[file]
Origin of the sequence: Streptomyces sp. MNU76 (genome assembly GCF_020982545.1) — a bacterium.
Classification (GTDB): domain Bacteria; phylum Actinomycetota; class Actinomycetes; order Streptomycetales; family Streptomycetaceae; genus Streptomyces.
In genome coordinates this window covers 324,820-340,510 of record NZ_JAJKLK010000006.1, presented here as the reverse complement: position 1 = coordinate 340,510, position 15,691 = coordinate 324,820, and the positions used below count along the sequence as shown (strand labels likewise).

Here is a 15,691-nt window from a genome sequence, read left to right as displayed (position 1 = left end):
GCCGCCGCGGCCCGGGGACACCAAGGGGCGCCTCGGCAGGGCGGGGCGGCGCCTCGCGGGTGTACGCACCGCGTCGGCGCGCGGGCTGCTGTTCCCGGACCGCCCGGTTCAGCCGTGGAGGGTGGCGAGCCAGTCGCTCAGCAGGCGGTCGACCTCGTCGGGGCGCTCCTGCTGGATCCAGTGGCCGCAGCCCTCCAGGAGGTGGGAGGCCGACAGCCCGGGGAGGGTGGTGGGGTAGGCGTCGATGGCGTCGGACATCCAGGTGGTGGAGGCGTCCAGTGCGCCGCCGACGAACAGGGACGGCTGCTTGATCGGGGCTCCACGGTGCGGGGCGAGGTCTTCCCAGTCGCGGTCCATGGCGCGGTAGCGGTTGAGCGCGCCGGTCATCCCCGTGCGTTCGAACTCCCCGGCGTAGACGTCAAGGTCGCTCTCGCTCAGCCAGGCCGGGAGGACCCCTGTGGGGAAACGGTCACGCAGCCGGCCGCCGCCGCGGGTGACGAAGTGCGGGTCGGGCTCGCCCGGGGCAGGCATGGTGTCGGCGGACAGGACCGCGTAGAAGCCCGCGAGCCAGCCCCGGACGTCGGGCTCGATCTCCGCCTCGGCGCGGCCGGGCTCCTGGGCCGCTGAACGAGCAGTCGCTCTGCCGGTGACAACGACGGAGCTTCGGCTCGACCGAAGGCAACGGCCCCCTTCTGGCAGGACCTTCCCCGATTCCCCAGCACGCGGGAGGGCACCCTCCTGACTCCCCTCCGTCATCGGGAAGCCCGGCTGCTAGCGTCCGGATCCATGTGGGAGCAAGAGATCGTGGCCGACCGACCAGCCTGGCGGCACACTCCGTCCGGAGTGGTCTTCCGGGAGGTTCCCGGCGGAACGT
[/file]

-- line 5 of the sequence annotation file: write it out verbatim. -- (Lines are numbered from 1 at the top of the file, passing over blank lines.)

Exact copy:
GCCGCCGCGGCCCGGGGACACCAAGGGGCGCCTCGGCAGGGCGGGGCGGCGCCTCGCGGGTGTACGCACCGCGTCGGCGCGCGGGCTGCTGTTCCCGGACCGCCCGGTTCAGCCGTGGAGGGTGGCGAGCCAGTCGCTCAGCAGGCGGTCGACCTCGTCGGGGCGCTCCTGCTGGATCCAGTGGCCGCAGCCCTCCAGGAGGTGGGAGGCCGACAGCCCGGGGAGGGTGGTGGGGTAGGCGTCGATGGCGTCGGACATCCAGGTGGTGGAGGCGTCCAGTGCGCCGCCGACGAACAGGGACGGCTGCTTGATCGGGGCTCCACGGTGCGGGGCGAGGTCTTCCCAGTCGCGGTCCATGGCGCGGTAGCGGTTGAGCGCGCCGGTCATCCCCGTGCGTTCGAACTCCCCGGCGTAGACGTCAAGGTCGCTCTCGCTCAGCCAGGCCGGGAGGACCCCTGTGGGGAAACGGTCACGCAGCCGGCCGCCGCCGCGGGTGACGAAGTGCGGGTCGGGCTCGCCCGGGGCAGGCATGGTGTCGGCGGACAGGACCGCGTAGAAGCCCGCGAGCCAGCCCCGGACGTCGGGCTCGATCTCCGCCTCGGCGCGGCCGGGCTCCTGGGCCGCTGAACGAGCAGTCGCTCTGCCGGTGACAACGACGGAGCTTCGGCTCGACCGAAGGCAACGGCCCCCTTCTGGCAGGACCTTCCCCGATTCCCCAGCACGCGGGAGGGCACCCTCCTGACTCCCCTCCGTCATCGGGAAGCCCGGCTGCTAGCGTCCGGATCCATGTGGGAGCAAGAGATCGTGGCCGACCGACCAGCCTGGCGGCACACTCCGTCCGGAGTGGTCTTCCGGGAGGTTCCCGGCGGAACGT